There’s Help. There’s Hope! The Emily Program is a warm and welcoming place where individuals and their families can find comprehensive treatment for eating disorders and related issues. This blog is a place for us to share the latest happenings at The Emily Program, as well as helpful tidbits from the broader eating disorder community. Subscribe via RSS to receive automatic updates. We want to hear your story. Email us (email@example.com) and ask how you can become a contributor!
Individuals with eating disorders frequently employ a meal plan developed with the help of their dietitian. This plan provides structure and supports a person in having the type and amount of food their body needs, divided over consistently timed meals and snacks.
The level of structure provided by a meal plan can vary from a highly detailed exchange-based plan to a more general entrée-sides plan to more of an intuitive eating-based approach. No meal plan style is necessarily better than another; what is important is that it provides the right level of support for that person at that time. As a person’s ability to manage food intake changes, their meal plan is often adjusted as well. Let’s look at some of the different styles of meal plans in a bit more detail.
Most Americans have at least heard of eating disorders. They hit the public’s radar with celebrity news of the 1980s and have faded in and out of media since. More and more people have shared their own stories online and off, and today, more than half of Americans personally know someone with the illness. A staggering 28.8 million people in our country will have an eating disorder in their lifetime.
But awareness is more than knowing that Princess Diana or Taylor Swift or your cousin had an eating disorder. It’s using that information—or any other reason you were introduced to these illnesses—to understand what they mean. Awareness involves learning more about eating disorders so that we can better prevent, identify, and treat them.
Here are some facts we’d like everyone to know about eating disorders during eating disorders awareness week and beyond.
Eating disorders and icebergs are more alike than one might think. Picture an iceberg floating in a vast ocean: You can only see the tip of the iceberg and have no idea of what is under the surface of the water. Most people look at an eating disorder the same way, only seeing what is on the outside. This generally represents the behavioral parts of an eating disorder – changes in weight and eating patterns, excessive exercise patterns, purging, restricting, bingeing, selective eating, and so on – the things that, for the most part, you can see, measure, and quantify.
The most dangerous parts of an eating disorder (and an iceberg) are what you cannot see. Below the surface of an eating disorder are a host of maladaptive thoughts and mental preoccupations, shame, distress, and often feelings of deep isolation. Parents sometimes say, “Well, she gained her weight back or stopped bingeing, so she must be better.” Unfortunately, that is not usually the case. Despite looking better on the outside, they may still be plagued by eating disorder thoughts and feelings.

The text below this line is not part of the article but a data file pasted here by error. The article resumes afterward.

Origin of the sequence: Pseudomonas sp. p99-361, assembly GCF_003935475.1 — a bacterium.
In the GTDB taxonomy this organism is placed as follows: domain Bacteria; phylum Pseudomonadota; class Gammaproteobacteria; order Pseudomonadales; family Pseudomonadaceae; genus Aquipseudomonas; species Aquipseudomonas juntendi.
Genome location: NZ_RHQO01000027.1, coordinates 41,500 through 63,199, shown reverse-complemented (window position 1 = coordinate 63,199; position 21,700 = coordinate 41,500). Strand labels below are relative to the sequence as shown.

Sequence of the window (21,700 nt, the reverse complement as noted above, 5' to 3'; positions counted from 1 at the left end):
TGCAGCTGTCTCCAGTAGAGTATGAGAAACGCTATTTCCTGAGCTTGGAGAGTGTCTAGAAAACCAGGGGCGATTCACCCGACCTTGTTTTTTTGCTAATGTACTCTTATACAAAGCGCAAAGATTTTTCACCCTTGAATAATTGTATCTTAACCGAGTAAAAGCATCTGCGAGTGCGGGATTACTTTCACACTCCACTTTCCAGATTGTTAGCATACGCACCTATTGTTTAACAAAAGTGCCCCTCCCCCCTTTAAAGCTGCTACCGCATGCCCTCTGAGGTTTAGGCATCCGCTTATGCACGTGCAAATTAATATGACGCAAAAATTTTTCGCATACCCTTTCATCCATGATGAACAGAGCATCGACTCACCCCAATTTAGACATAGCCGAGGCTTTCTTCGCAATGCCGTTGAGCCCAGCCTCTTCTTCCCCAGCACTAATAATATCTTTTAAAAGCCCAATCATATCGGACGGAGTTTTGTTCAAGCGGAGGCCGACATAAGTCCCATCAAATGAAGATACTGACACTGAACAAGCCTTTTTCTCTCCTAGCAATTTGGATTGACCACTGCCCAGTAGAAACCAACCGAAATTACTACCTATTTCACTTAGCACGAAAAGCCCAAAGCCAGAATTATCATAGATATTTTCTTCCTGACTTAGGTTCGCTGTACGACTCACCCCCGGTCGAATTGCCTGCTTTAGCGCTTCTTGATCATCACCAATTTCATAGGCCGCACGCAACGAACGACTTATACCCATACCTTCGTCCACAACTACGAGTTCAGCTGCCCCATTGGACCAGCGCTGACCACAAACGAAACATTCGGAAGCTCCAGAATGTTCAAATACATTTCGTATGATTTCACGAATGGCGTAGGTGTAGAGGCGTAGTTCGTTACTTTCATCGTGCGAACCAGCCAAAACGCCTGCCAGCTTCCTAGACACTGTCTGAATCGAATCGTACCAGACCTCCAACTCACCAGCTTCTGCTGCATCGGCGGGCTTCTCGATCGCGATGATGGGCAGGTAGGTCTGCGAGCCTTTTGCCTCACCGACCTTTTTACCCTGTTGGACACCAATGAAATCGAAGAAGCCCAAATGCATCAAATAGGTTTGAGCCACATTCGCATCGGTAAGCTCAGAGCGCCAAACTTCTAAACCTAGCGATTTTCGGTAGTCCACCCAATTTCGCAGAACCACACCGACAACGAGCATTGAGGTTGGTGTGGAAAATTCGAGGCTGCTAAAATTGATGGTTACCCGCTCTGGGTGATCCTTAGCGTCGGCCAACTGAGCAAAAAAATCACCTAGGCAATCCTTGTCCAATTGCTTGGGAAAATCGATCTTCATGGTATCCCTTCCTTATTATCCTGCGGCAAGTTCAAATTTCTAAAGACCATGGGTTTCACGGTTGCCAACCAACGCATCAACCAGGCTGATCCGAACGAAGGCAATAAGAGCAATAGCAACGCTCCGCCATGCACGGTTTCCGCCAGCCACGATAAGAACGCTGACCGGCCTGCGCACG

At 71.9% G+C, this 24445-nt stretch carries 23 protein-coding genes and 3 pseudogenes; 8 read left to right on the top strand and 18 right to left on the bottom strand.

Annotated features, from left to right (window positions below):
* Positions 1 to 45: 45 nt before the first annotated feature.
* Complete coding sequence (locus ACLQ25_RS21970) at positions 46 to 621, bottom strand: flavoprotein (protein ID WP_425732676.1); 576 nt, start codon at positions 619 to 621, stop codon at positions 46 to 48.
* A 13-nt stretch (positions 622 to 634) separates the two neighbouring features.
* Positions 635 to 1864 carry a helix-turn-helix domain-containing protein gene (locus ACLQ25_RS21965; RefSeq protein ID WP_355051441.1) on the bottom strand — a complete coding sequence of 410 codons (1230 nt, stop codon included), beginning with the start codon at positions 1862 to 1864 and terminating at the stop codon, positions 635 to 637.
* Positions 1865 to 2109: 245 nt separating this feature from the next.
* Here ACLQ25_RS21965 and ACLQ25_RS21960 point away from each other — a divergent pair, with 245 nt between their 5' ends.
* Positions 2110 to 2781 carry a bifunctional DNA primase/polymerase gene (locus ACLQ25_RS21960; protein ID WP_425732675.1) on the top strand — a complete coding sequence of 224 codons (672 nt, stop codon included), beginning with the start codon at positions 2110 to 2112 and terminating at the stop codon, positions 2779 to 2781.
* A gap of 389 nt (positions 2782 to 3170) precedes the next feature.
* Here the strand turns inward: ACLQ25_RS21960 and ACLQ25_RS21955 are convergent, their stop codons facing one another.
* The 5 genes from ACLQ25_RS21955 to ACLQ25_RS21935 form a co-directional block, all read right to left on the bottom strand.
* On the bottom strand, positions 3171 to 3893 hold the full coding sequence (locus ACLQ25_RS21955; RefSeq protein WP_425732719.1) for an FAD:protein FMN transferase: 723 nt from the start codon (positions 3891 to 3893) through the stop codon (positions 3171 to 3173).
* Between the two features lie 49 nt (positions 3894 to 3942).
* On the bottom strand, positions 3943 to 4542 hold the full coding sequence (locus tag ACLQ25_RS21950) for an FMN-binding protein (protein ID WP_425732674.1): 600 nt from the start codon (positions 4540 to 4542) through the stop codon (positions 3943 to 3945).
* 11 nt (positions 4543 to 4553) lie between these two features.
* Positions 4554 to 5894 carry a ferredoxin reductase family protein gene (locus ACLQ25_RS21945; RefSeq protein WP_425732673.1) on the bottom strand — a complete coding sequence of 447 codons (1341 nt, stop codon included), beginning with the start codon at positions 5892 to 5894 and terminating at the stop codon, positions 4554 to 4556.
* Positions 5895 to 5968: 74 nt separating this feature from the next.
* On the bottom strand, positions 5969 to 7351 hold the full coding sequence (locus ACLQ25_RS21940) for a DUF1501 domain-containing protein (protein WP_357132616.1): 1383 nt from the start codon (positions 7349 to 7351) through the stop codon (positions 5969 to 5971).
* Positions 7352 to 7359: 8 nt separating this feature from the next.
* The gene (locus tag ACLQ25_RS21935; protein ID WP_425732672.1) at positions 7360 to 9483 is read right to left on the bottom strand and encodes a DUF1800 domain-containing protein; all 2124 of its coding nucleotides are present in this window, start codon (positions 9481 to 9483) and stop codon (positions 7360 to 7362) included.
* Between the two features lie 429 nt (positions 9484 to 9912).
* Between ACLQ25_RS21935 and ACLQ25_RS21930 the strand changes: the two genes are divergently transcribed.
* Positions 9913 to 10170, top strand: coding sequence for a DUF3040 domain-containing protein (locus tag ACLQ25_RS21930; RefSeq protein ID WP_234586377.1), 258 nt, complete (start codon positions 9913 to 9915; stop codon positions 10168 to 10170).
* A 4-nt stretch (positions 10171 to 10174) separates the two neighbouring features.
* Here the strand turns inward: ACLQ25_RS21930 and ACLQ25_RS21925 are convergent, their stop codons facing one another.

Stacey Brown, RN, joins us in this episode of Peace Meal to reflect on the role of nursing in eating disorder care. She begins by acknowledging the lack of eating disorder education and training in nursing programs; it wasn’t until she began interacting with patients that she fully understood the impact of these illnesses on every body system. Stacey’s experiences have set her on a mission to speak to nurses at all levels about best practices when caring for patients with eating disorders, including developing strong emotional intelligence. She highlights the importance of every care team member and multidisciplinary collaboration to meet a patient’s full range of needs. The episode concludes with Stacey’s words of wisdom for the next generation of eating disorder nurses.
Hi! My name is Hannah, and I’m a Behavioral Health Specialist at The Emily Program’s South Sound outpatient site in Lacey, Washington. Currently, I am working virtually, assisting the Adult Partial Hospitalization Program (PHP). I have a BA from the University of Montana, where I double majored in Psychology and Women’s, Gender, and Sexuality Studies. In the nearly four years I have worked at The Emily Program, I’ve worked in-person, virtually, and with clients in various levels of care.
Whether in-person or virtually, you’re invited to assess, assess, assess! In school, we clinicians are taught to ask questions—so many questions. We are taught to ask about our patients’ history, their current happenings, and their future hopes and dreams. We are taught to ask about easy things and hard things. We are taught to ask about things that aren’t socially appropriate and would be extremely uncomfortable outside of medical and mental health settings. We are trained to ask questions about substance use, depression, anxiety, suicide, sexual behaviors, and peculiarities of the human body and its functioning.
Yet, so often, we forget to ask questions about one of the things that sustains life: FOOD! We know that to survive, we need to eat. From conception to the moment of death, we are required to consume, in some way, calories that feed and nourish the systems within the body. Why, then, do we shy away from asking questions about this life-giving, life-sustaining human behavior?
Anecdotally, I hear medical and mental health providers say, “We have never had training,” “I don’t know what to ask,” and “I’m not sure what to do if it seems as though there might be a problem.” However, in the same way that we all learned how to ask, respond to, or intervene following questions about suicidal ideation or even substance use, we can all learn to become more comfortable integrating questions about eating disorders into our patient assessments.
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